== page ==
Thursday, September 27, 2007
Bulimia as Food Addiction
Serotonin-mediated brain activity drives the binge-and-purge cycle
Bulimia, the binge-and-purge disorder that tends to afflict young women, seems especially linked to serotonin abnormalities. Bulimics gorge themselves and then induce vomiting--a debilitating cycle that often leads to severe health consequences.
Richard and Judith Wurtman, of the Massachusetts Institute of Technology (MIT) identified a subset of bulimics who binge severely and almost exclusively on high-carbohydrate foods. These bulimics tended to be mildly obese, severely depressed--and came from families with a strong history of alcohol abuse. Other researchers have reported that a significant number of bulimics are themselves abusers of alcohol and other drugs. What is being suggested is that carbohydrate-craving obesity and bulimia may turn out to be two additional forms of drug addiction. They may be variations on the addictive theme, and the underlying cause may be the same--irregularities in the reward system neurotransmitters.
For women whose bodies do not regulate the production of serotonin successfully, bulimia is one of the possible symptoms that can result from this condition. Unlike anorexia, its “partner” disorder, bulimia resembles addiction in several important ways. There is a definite “high,” which comes with the purging, and which has no analogue in anorexia. (Recall that serotonin is involved in smooth muscle functions, like vomiting and bowel movements.)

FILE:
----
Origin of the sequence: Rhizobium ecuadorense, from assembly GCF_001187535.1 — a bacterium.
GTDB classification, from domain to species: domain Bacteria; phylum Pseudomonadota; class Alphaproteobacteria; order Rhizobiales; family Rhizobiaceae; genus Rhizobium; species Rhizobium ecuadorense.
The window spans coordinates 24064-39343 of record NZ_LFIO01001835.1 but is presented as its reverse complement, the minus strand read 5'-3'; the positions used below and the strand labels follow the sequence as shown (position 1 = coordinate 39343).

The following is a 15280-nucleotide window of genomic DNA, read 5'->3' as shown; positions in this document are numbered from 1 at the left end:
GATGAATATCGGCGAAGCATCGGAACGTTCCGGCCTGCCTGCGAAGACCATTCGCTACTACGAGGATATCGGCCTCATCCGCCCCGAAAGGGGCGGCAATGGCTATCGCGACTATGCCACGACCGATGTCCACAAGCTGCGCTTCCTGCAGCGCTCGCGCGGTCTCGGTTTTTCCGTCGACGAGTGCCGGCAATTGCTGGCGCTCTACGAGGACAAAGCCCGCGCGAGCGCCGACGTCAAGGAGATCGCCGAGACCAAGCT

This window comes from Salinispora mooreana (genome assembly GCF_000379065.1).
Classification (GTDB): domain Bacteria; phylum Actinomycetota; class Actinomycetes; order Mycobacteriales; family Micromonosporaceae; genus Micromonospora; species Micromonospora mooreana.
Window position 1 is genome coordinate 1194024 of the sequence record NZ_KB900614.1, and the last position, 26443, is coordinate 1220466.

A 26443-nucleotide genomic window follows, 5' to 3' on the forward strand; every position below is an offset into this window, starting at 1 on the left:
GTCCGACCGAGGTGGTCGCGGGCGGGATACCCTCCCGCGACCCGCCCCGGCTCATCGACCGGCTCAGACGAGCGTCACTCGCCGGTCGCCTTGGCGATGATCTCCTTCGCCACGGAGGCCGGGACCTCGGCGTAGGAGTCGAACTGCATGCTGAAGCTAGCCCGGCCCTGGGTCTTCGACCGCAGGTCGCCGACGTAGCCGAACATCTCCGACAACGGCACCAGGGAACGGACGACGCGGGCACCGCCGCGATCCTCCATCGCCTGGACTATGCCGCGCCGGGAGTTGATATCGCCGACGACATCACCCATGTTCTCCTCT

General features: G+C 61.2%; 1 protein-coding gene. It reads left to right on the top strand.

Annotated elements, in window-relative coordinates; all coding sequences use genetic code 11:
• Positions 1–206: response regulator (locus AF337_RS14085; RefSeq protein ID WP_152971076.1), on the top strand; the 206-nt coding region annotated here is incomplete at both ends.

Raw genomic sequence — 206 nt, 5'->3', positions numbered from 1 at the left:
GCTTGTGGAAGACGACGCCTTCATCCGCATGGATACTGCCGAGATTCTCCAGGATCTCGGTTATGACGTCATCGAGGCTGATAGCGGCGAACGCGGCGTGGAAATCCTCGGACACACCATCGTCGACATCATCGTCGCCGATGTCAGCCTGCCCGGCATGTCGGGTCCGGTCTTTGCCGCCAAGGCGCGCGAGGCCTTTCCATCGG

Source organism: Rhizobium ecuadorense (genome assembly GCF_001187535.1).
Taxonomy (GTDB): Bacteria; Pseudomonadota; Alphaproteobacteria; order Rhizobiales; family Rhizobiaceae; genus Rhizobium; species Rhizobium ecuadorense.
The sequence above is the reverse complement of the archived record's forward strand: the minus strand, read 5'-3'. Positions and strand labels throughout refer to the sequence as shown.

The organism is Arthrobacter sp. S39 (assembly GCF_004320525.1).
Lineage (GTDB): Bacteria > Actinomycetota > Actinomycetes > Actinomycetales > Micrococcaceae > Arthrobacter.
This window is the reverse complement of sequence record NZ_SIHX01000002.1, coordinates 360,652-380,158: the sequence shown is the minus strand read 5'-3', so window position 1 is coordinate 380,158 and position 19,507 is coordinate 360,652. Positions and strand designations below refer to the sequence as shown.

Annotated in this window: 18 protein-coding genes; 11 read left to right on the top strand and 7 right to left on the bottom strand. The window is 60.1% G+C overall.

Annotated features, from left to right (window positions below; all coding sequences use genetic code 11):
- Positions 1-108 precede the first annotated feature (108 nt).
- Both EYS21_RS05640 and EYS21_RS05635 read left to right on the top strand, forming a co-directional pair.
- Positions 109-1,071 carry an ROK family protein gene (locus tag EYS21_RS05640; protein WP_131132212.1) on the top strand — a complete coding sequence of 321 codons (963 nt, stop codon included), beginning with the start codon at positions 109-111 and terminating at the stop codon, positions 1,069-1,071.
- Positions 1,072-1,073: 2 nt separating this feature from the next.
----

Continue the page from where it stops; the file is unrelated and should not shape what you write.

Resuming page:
Bulimia’s impact on the brain’s reward center also seems to be quite direct, judging by the high relapse rates of bulimics. As further evidence, studies were performed by Walter Kaye and colleagues at the University of Pittsburgh Medical Center, where PET scans were taken of women who were former bulimics, and compared to a set of PET scans from healthy, age-matched women. The ex-bulimics showed a marked decrease in serotonin binding at the 5HT receptors, and studies by Kaye and others offer evidence that alterations in the brain’s serotonin pathways often persist after recovery from bulimia, and may represent permanent changes in brain chemistry.
The idea that serotonin disturbances are at the root of bulimia continues to make sense. Moreover, preliminary studies of female twins have bolstered the basic hypothesis, by showing evidence of a possible genetic predisposition toward bulimia.